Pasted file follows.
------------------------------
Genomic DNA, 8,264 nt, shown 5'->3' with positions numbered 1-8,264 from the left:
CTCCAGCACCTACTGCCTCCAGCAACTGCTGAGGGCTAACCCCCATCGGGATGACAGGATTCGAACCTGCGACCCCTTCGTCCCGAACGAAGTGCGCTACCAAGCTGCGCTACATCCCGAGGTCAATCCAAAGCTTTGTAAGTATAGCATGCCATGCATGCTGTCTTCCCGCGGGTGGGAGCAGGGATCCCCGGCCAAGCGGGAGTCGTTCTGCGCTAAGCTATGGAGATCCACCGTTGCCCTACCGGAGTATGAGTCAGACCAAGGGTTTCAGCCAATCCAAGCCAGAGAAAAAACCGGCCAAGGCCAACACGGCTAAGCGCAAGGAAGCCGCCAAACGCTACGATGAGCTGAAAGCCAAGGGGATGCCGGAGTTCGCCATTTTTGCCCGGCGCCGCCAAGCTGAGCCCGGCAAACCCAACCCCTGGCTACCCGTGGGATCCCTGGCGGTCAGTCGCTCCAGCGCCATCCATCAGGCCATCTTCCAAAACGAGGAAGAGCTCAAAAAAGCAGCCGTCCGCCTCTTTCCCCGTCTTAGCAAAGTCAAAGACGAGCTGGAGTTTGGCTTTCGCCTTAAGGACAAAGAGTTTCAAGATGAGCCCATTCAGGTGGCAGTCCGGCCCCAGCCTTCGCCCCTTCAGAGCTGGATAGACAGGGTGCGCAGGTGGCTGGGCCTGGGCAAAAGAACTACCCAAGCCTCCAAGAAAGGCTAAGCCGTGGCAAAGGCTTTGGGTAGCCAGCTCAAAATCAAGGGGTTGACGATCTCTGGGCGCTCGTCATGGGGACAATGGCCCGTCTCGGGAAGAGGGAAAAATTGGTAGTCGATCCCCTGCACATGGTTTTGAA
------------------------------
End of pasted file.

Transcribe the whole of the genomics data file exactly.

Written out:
Genomic DNA, 8,264 nt, shown 5'->3' with positions numbered 1-8,264 from the left:
CTCCAGCACCTACTGCCTCCAGCAACTGCTGAGGGCTAACCCCCATCGGGATGACAGGATTCGAACCTGCGACCCCTTCGTCCCGAACGAAGTGCGCTACCAAGCTGCGCTACATCCCGAGGTCAATCCAAAGCTTTGTAAGTATAGCATGCCATGCATGCTGTCTTCCCGCGGGTGGGAGCAGGGATCCCCGGCCAAGCGGGAGTCGTTCTGCGCTAAGCTATGGAGATCCACCGTTGCCCTACCGGAGTATGAGTCAGACCAAGGGTTTCAGCCAATCCAAGCCAGAGAAAAAACCGGCCAAGGCCAACACGGCTAAGCGCAAGGAAGCCGCCAAACGCTACGATGAGCTGAAAGCCAAGGGGATGCCGGAGTTCGCCATTTTTGCCCGGCGCCGCCAAGCTGAGCCCGGCAAACCCAACCCCTGGCTACCCGTGGGATCCCTGGCGGTCAGTCGCTCCAGCGCCATCCATCAGGCCATCTTCCAAAACGAGGAAGAGCTCAAAAAAGCAGCCGTCCGCCTCTTTCCCCGTCTTAGCAAAGTCAAAGACGAGCTGGAGTTTGGCTTTCGCCTTAAGGACAAAGAGTTTCAAGATGAGCCCATTCAGGTGGCAGTCCGGCCCCAGCCTTCGCCCCTTCAGAGCTGGATAGACAGGGTGCGCAGGTGGCTGGGCCTGGGCAAAAGAACTACCCAAGCCTCCAAGAAAGGCTAAGCCGTGGCAAAGGCTTTGGGTAGCCAGCTCAAAATCAAGGGGTTGACGATCTCTGGGCGCTCGTCATGGGGACAATGGCCCGTCTCGGGAAGAGGGAAAAATTGGTAGTCGATCCCCTGCACATGGTTTTGAA